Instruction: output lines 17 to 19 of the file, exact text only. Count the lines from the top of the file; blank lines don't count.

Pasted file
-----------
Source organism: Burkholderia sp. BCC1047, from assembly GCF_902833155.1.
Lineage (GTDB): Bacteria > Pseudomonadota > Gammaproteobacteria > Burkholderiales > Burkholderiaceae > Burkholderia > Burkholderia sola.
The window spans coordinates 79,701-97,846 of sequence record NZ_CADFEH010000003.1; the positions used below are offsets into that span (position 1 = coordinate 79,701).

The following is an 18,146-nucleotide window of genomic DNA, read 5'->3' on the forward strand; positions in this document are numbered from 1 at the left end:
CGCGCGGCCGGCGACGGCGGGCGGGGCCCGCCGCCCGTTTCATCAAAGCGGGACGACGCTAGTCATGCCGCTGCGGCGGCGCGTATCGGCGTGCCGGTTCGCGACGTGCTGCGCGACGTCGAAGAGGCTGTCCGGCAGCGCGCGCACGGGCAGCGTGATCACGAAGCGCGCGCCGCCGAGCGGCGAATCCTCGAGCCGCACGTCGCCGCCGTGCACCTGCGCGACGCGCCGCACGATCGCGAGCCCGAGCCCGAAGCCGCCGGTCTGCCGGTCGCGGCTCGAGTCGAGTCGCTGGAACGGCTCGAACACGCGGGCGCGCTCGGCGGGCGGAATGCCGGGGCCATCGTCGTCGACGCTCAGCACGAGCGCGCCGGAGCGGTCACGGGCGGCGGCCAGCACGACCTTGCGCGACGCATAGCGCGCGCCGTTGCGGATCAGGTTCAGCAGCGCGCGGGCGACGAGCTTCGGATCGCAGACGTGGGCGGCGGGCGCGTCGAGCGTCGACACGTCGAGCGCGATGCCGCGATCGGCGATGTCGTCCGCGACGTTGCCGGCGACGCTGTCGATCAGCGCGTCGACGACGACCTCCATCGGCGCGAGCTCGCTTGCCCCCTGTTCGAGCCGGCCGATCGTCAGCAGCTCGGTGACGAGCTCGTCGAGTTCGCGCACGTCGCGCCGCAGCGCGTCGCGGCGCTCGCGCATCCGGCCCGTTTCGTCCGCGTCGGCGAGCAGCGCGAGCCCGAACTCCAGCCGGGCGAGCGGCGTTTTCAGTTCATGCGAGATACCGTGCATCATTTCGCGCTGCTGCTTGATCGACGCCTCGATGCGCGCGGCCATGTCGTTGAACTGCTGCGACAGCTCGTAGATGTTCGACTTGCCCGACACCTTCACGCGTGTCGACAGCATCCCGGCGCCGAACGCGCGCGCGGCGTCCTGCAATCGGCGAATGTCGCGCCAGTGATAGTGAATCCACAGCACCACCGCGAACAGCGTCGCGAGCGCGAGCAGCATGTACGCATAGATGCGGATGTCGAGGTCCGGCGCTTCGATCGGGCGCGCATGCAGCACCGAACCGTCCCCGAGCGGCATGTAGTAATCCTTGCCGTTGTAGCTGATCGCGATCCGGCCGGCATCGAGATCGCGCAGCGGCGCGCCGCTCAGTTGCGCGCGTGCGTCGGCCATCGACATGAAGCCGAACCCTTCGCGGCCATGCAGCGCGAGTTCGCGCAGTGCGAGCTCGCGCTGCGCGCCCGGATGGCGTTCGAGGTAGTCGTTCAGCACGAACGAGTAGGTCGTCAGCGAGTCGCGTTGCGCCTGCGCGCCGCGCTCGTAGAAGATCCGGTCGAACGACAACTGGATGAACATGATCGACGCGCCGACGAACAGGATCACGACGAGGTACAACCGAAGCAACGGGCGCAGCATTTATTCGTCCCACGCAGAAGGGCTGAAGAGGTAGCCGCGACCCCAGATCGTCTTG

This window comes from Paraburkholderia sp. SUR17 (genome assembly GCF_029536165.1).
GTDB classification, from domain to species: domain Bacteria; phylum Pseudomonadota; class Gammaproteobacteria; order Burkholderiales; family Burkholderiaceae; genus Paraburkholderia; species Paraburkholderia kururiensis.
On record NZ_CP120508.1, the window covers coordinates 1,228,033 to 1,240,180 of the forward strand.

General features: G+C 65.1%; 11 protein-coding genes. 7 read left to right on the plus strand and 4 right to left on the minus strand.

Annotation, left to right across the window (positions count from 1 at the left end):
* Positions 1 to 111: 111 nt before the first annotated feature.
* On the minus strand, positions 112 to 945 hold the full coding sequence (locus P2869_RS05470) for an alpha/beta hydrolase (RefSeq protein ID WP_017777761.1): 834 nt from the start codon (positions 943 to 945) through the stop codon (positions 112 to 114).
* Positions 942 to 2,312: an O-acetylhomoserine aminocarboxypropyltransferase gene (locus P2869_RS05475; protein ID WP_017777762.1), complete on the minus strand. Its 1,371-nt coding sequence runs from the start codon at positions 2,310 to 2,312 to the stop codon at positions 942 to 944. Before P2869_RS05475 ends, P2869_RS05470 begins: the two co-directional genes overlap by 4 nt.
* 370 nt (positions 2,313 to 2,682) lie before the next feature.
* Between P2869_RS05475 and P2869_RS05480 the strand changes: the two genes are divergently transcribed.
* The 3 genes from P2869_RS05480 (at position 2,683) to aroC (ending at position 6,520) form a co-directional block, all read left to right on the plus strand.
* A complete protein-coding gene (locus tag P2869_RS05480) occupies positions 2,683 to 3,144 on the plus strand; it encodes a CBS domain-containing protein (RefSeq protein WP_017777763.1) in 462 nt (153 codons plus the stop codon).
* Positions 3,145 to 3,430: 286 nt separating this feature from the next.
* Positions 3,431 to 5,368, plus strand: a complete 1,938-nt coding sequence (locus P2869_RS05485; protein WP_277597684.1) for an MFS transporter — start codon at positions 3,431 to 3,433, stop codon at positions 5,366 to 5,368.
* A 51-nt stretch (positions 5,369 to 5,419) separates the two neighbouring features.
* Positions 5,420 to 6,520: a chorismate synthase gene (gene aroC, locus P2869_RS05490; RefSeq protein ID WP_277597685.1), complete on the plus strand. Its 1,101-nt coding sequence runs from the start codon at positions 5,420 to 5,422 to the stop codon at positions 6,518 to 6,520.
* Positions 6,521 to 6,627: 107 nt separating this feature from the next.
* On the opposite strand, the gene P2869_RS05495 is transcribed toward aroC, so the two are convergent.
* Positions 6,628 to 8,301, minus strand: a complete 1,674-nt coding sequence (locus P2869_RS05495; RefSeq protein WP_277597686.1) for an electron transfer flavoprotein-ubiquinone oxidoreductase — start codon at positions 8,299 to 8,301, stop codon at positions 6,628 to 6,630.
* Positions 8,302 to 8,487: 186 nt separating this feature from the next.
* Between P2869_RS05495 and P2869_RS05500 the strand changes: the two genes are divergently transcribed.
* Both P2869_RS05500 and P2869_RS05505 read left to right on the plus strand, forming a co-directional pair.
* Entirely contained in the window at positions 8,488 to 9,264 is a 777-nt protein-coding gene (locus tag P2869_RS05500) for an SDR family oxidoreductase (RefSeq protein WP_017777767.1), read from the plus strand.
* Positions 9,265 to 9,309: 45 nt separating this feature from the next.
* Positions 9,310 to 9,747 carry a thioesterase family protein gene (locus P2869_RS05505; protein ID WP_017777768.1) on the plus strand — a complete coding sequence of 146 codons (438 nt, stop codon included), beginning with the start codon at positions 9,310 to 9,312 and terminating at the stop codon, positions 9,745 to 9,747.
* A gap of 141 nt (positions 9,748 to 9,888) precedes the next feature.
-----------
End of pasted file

* A complete protein-coding gene (locus tag P2869_RS05480) occupies positions 2,683 to 3,144 on the plus strand; it encodes a CBS domain-containing protein (RefSeq protein WP_017777763.1) in 462 nt (153 codons plus the stop codon).
* Positions 3,145 to 3,430: 286 nt separating this feature from the next.
* Positions 3,431 to 5,368, plus strand: a complete 1,938-nt coding sequence (locus P2869_RS05485; protein WP_277597684.1) for an MFS transporter — start codon at positions 3,431 to 3,433, stop codon at positions 5,366 to 5,368.